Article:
Colour is produced by the decomposition or the separation of light. A good example of this is the rainbow -- technically called a spectrum. Another way to separate light is to use a prism. A prism separates light into its individual elements. The rainbow contains all the basic colours found in nature when combined variously.


 There are six colours in the order shown here: red, orange, yellow, green, blue and violet. These colours are broken into several categories: primary, secondary or complementary, tertiary and intermediate. The primary colours are red, blue and yellow. The secondary or complementary colours are orange, green and violet. Secondary colours are always made up of two primary colours. Secondary colours are also called complementary because they always sit opposite the primary colours (see illustration below) and in doing so they compliment these primary (alpha) colours.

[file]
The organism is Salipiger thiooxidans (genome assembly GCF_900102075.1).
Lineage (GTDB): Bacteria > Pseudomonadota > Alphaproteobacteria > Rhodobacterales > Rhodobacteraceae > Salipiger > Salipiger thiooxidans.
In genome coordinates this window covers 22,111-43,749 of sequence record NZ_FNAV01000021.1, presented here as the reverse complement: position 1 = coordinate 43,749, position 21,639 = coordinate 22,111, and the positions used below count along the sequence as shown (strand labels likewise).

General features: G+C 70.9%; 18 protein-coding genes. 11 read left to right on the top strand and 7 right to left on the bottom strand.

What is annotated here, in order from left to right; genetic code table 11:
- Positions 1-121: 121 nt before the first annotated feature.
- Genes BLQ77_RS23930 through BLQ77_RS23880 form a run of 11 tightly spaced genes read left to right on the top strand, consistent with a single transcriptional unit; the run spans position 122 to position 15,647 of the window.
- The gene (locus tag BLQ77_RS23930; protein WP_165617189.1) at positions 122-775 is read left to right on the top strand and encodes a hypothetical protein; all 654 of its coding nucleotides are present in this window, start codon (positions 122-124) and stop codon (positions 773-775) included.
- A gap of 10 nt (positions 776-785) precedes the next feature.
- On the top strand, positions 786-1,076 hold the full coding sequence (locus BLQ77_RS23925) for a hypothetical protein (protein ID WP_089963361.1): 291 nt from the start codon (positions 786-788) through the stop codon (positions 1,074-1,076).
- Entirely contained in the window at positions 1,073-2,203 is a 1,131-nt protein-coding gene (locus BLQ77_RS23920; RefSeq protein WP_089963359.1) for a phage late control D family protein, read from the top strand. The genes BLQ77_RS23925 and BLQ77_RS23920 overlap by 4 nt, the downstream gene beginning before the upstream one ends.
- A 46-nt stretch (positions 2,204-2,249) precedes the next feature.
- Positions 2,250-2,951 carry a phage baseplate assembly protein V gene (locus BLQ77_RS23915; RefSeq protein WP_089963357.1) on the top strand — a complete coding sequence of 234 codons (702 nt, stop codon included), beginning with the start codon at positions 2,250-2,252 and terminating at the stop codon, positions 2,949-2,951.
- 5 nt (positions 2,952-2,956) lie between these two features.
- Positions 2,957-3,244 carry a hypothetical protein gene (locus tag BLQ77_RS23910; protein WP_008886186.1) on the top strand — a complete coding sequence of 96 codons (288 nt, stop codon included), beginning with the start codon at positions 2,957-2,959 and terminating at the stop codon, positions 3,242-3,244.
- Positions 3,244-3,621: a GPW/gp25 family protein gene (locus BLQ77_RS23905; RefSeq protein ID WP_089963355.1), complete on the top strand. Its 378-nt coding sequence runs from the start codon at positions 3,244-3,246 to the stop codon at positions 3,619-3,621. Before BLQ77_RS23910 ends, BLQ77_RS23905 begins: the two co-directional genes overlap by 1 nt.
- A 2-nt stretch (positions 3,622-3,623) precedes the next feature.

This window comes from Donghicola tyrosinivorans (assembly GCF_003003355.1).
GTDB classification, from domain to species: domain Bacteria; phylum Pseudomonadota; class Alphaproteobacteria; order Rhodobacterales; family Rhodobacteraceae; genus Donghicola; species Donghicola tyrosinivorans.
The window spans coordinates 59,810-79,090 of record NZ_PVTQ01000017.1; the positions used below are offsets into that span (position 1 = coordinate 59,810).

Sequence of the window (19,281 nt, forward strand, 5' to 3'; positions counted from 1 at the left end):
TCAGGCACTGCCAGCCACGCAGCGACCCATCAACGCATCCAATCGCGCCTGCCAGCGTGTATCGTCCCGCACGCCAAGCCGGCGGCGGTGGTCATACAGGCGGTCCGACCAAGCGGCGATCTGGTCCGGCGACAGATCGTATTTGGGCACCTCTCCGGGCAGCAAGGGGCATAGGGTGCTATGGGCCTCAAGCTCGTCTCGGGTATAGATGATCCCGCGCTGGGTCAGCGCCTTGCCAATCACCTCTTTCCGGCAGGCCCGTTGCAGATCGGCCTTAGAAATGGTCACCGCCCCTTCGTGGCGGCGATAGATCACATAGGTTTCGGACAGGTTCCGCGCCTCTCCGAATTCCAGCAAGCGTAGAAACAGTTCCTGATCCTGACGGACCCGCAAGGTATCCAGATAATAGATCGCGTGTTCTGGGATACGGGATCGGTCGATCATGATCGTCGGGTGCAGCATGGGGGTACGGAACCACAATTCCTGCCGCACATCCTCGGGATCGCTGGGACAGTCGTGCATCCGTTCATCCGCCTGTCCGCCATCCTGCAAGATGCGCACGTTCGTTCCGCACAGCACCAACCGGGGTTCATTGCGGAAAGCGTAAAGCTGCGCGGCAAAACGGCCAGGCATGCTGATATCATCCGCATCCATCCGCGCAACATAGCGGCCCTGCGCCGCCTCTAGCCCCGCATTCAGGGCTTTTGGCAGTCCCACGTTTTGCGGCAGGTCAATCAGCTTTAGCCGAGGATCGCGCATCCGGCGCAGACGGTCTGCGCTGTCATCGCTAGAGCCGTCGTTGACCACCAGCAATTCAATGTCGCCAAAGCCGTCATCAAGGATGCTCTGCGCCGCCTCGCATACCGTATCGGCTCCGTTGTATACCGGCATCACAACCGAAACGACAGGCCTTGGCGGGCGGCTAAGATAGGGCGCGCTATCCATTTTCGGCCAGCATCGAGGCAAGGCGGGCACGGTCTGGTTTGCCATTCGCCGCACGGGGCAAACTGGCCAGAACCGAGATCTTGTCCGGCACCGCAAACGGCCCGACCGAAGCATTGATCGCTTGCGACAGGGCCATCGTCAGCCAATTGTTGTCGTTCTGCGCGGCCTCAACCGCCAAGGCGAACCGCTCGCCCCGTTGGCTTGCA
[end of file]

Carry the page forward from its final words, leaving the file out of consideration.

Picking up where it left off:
From this point I will refer to the secondary colours as "complementary" to keep things simple. Theoretically, the sum of two complementary colours should produce black, but in painter's pigment they produce shades of brown. Red, blue and yellow, when combined, will produce black.

Neutral colours are considered to be brown, black and white.

Tertiary and intermediate colours are derived from primary and complimentary colours. This offers us an infinite palate from which to choose.






This page was last updated on 09/17/02.